Tag Archives: carving

Playing the waiting game

I’m a big fan of the montage — a device in movies used to move the story along. The characters grow, change and learn, all while accompanied by a great soundtrack. I need this for my studio. I am back printing my large (25 x 40 inch block) linocut, and patience has been required at every turn.

waiting game

My latest linocut, hanging to dry after a trying printing session.

My image is a large cloud formation, over a small area of flat land. I couldn’t decide whether this was summer or autumn land, so I did some of each. With such a large block, I would hate to guess wrong. I used a frisket (or a mask for non-printers) to help me lay down some of the bright colors of the land which will contrast with the darker, more monochromatic clouds. This is not an exact process, as I discovered when I printed the first layer of blue. My measurements must have been off, because it overlapped the land in a small band!

My initial reaction was to try and carve away a thin strip or linoleum, but this a dangerous operation. I could carve away too much, and would then be left with an inexplicable slice of exposed white paper. Like a very itchy insect bite, I had to tell myself, don’t touch! This area will be covered by the darkest ink anyway.

More problems came as I printed the first and second layers of transparent blue. There is something about the combination of lots of transparent base and just a touch of pigment that leads to a gummy residue on the block. After every four prints, I had to clean off the block to prevent this residue pattern from transferring onto my paper. I have found that the first transparent layers of a linocut often look terrible, but are incorporated into later layers with no trouble. Again — don’t touch and don’t fret!

Wouldn’t a fast forward button and a great soundtrack be perfect right now?

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Sometimes just a little change will give you a different perspective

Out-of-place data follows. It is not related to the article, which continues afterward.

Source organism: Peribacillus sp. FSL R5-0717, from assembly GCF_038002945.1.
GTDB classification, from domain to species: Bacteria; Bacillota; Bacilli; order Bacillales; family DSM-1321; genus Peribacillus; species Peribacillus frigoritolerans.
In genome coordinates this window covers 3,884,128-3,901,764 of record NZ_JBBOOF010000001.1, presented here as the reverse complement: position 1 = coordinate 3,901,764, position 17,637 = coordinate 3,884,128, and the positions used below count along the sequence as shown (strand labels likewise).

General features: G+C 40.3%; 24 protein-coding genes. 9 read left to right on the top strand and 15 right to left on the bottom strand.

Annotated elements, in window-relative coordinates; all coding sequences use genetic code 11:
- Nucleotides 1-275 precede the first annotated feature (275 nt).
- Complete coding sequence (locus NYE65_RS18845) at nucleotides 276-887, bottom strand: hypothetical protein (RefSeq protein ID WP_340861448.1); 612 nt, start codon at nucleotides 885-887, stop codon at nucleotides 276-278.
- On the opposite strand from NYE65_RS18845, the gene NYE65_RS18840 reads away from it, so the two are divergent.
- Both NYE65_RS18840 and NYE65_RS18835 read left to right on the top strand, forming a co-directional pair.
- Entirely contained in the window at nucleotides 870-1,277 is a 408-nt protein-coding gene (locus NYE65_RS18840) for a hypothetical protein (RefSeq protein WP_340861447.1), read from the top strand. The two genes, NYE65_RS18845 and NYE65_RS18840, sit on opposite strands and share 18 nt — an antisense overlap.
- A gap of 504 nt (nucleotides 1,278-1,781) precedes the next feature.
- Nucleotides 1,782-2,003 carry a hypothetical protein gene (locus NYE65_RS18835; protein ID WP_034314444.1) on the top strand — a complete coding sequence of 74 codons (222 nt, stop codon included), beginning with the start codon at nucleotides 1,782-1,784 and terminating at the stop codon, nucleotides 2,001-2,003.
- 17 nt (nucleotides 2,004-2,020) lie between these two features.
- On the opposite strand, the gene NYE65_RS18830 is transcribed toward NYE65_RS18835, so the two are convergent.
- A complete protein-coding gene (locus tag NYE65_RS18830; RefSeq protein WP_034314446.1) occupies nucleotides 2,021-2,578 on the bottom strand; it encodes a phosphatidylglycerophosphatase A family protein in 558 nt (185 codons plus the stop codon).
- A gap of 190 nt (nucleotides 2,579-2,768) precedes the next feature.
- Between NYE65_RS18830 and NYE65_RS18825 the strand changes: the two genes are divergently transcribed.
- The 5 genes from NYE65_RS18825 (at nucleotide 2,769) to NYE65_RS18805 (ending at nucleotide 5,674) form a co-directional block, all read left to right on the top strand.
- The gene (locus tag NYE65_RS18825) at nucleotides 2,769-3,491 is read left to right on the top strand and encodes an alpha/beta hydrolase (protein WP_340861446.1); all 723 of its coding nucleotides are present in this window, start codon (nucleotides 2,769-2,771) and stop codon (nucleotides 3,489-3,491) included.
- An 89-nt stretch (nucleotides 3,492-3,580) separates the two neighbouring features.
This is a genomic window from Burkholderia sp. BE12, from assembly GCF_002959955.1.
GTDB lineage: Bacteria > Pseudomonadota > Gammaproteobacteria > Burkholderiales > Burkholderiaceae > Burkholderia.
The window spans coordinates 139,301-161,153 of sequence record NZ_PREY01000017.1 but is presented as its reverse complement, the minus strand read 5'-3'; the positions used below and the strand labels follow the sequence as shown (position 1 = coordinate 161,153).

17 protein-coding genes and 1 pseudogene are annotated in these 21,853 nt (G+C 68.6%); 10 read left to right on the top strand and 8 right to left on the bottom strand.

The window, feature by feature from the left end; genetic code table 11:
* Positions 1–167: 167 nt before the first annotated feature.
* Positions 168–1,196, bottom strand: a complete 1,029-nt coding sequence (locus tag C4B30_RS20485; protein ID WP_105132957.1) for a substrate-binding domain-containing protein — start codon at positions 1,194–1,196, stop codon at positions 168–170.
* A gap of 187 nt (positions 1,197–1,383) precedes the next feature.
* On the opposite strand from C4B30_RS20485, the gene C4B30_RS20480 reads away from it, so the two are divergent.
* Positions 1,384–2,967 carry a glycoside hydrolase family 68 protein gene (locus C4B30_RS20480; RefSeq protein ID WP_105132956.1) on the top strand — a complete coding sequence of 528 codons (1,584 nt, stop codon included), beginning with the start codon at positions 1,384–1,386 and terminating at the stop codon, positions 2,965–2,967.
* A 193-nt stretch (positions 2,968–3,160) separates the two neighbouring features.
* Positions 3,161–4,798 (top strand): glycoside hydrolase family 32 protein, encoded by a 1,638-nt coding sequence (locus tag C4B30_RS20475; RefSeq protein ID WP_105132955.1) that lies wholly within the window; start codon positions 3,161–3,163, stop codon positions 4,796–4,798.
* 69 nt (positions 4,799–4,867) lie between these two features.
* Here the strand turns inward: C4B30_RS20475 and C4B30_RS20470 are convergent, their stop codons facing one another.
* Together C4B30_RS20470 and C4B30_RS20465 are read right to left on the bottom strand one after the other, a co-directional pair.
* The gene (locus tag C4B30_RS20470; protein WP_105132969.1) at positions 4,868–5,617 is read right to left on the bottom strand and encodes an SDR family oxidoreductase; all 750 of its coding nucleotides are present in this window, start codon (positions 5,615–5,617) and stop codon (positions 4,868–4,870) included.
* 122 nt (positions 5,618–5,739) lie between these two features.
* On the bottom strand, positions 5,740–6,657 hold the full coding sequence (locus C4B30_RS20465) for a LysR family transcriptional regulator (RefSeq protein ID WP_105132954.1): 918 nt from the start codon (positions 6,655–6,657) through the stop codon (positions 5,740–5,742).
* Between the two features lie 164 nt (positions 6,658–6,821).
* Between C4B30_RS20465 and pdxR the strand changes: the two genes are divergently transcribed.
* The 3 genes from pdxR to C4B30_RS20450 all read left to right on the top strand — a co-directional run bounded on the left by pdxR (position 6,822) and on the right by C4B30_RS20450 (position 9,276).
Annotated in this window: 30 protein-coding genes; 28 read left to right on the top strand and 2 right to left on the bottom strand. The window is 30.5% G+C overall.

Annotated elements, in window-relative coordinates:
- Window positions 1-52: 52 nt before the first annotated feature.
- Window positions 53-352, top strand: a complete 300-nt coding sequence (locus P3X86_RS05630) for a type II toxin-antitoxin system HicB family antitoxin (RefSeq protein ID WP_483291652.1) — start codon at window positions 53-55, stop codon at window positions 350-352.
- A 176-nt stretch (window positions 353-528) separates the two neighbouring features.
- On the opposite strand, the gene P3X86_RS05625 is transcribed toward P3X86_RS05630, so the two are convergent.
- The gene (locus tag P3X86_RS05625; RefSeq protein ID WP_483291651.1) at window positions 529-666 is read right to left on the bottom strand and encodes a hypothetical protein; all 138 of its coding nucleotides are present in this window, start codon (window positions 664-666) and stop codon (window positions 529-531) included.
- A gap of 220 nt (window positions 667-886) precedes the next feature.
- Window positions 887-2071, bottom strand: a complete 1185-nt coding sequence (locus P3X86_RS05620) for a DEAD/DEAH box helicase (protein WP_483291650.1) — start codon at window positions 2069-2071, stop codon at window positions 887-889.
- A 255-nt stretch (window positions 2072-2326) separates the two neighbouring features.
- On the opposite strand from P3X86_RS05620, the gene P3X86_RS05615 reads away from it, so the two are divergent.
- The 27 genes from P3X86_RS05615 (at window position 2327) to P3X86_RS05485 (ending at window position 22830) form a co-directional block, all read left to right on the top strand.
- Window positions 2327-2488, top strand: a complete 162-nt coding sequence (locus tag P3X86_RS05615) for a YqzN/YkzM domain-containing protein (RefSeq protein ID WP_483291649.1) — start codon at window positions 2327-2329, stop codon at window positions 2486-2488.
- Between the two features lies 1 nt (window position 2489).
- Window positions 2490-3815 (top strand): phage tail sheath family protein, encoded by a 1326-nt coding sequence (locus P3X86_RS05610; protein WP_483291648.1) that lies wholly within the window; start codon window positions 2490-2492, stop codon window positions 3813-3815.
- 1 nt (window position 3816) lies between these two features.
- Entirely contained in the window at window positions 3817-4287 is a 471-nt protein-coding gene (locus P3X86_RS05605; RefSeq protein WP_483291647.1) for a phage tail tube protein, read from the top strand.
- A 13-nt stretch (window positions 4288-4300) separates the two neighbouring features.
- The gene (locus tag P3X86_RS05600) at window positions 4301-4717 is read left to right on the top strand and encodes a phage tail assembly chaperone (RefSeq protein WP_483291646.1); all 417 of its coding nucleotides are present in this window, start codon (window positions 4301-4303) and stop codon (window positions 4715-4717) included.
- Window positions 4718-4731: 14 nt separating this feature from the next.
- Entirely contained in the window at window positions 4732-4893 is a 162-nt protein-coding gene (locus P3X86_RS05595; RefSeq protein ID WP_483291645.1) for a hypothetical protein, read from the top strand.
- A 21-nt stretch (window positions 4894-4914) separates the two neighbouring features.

At the printmaking evening at WonderLab I was thrilled to unveil my bromeliad flower. I finally realized that rather than trying to put another strong color on the print, a transparent one would be best. A bit more carving and a transparent blue brought out the shadows of the very pink flower.

Elizabeth Busey, Bromeliad Flower. Reduction linocut on Masa paper, 3.5 x 3.5in, open edition. Printed by many at WonderLab Museum in Bloomington, IN.

One of the biggest challenges of reduction printmaking is registration. We were printing with spoons at the museum, so I created a mini-registration jig complete with pins and tabs. I cut the hole for the block in a piece of foam core — just large enough to hold the block snuggly. My printers did not need to take the block out at all, just use the brayer to ink the block. Then the tabs could be clicked into place and the spoon rubbing began.

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Inspiration from another sea bed

Get out of your studio! Get in your studio! These push-pull messages are always with me as I decide how to spend my art time. We have been inside for most of June, as my area of the country has had record rainfall. As the sun began to peek out, I quickly kidnapped my husband from his nearby university office and we went out to the Indiana Limestone Symposium held on the grounds of the Bybee Stone Company in nearby Ellettsville, Indiana.
One of may favorite things to do, when I am not carving a new linoleum block, is watch other people creating — especially those who work in 3-D media. I find ceramicists and glass blowers fascinating. I have lived in Indiana’s limestone belt for over twenty years, and I wanted to see how stone carvers coax life out of our fossilized sea beds.
Amy Brier uses an air chisel to sculpt a figure out of Indiana limestone.
Amy Brier uses an air chisel to free this figure from the limestone.
Amy Brier, a co-founder of the annual event, showed us a technique where she used an air chisel to sculpt a figure. She explained that as she is working on an area, she is seeing each individual line as it makes its way around the figure. Her chisel is actually more gentle on the stone than a hand chisel and hammer, and the air forces the chips away from her. (Amy was very quick to mention this, as she insists that all of her students and those doing hand carving wear safety glasses.)